Creating websites with RingoJS was fun but often left me wondering why I shouldn't just code in Java, the common tongue for most of the foundation. If you have enough experience with Java, you'll probably feel the same way. RingoJS isn't meant for people like us. We're probably better off writing code that's closer to the metal.
Some people who watch the changes see a pendulum that may eventually swing back. Tom Robinson, one of the developers who created the Narwhal framework several years ago, feels there will be some retreat from the callback style that's popular with Node.js devotees right now.
"I'm increasingly convinced this asynchronous callback style of programming is too difficult for most developers to manage," Robinson said. "Without extreme discipline it can easily lead to 'callback hell,' with deeply nested callbacks and complex code to implement logic that would be simple on a synchronous platform."
What's next for him? He sees the older framework being rethought and reworked using the best ideas from Node.js. In place of callbacks, he sees ideas like "promises," "co-routines," "actors," and other objects that hang on to the information in the variables for use later. These objects may be easier to juggle than the callbacks.
That may come to pass with the next generation, but for now most of the interest is in Node.js because of its extreme efficiency. The attention focused on the project must be almost embarrassing sometimes. Some people are treating the Node.js creator, Ryan Dahl, like a rock star. One Q&A interview on the product veered into discussions of whether Dahl really thought "Bridget Jones's Diary" was the best film ever. (For the record, he said it was "definitely top 10.")
The speed of experimentation and development is heady and exciting to the open source crowd, but it will probably seem scary to corporate developers who like the long, stable lives of tools from Microsoft or Oracle. Some of these platforms will probably morph three or four times over the next few years, something that won't happen to the good, old JSP standard in the Java world.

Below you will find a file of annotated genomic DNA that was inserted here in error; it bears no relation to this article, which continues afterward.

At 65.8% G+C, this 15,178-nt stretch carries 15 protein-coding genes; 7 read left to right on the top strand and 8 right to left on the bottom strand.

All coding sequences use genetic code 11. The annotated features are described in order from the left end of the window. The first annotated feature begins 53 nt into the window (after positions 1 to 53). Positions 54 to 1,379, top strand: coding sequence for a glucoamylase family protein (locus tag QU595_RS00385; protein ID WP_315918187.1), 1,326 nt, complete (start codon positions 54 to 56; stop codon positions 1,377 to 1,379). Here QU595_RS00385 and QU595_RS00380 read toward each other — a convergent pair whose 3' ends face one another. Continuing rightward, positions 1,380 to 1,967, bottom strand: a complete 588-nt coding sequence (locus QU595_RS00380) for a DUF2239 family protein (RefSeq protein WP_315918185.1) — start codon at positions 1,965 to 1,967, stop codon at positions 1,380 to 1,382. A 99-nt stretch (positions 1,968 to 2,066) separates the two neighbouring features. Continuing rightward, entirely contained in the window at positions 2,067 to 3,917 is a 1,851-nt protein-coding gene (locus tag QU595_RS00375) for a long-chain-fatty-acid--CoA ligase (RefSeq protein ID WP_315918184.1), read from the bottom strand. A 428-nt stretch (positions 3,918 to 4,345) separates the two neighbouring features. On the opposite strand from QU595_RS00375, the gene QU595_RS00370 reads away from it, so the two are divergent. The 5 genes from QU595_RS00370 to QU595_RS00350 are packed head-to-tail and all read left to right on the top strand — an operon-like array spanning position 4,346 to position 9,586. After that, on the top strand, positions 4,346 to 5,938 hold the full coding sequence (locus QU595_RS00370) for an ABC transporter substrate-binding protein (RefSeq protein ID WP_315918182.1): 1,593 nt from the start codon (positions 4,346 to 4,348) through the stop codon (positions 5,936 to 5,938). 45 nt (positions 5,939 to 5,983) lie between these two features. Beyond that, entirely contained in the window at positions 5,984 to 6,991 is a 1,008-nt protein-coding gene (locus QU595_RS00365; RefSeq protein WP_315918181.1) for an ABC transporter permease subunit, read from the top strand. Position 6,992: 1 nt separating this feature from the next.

I've often found myself wondering how the Java world might steal some of the ideas for Node.js, as they have with so many other projects. Just as Grails and Trails imitated Ruby on Rails, there's no reason why someone can't build a subset of the JSP standard that will run in a single thread.
One of the biggest problems with using any of these tools for projects with a long life is that the new versions are constantly improving and not much energy is invested into maintaining compatibility. The developers are on the barricades running a revolution, not spending too much time worrying about long-term stability and success.
George Moschovitis, one of the developers of AppengineJS, said that all of this means that he wouldn't recommend any of the tools for serious production work because they're "too immature." But he adds quickly, "I would heartily recommend Node.js and others for prototypes and basic enterprise projects." He notes that projects like Harmony, CommonJS, and Node.js may "change this in the midterm."
In other words, these tools work well for basic prototypes. They're quick and relatively stable. If things go well, they may prove to be ready to add bits and pieces of real responsibility to the programs. When that happens, the projects will slow down and the feature sets will begin to freeze as the users start demanding stability and bug fixes over experimentation and innovation.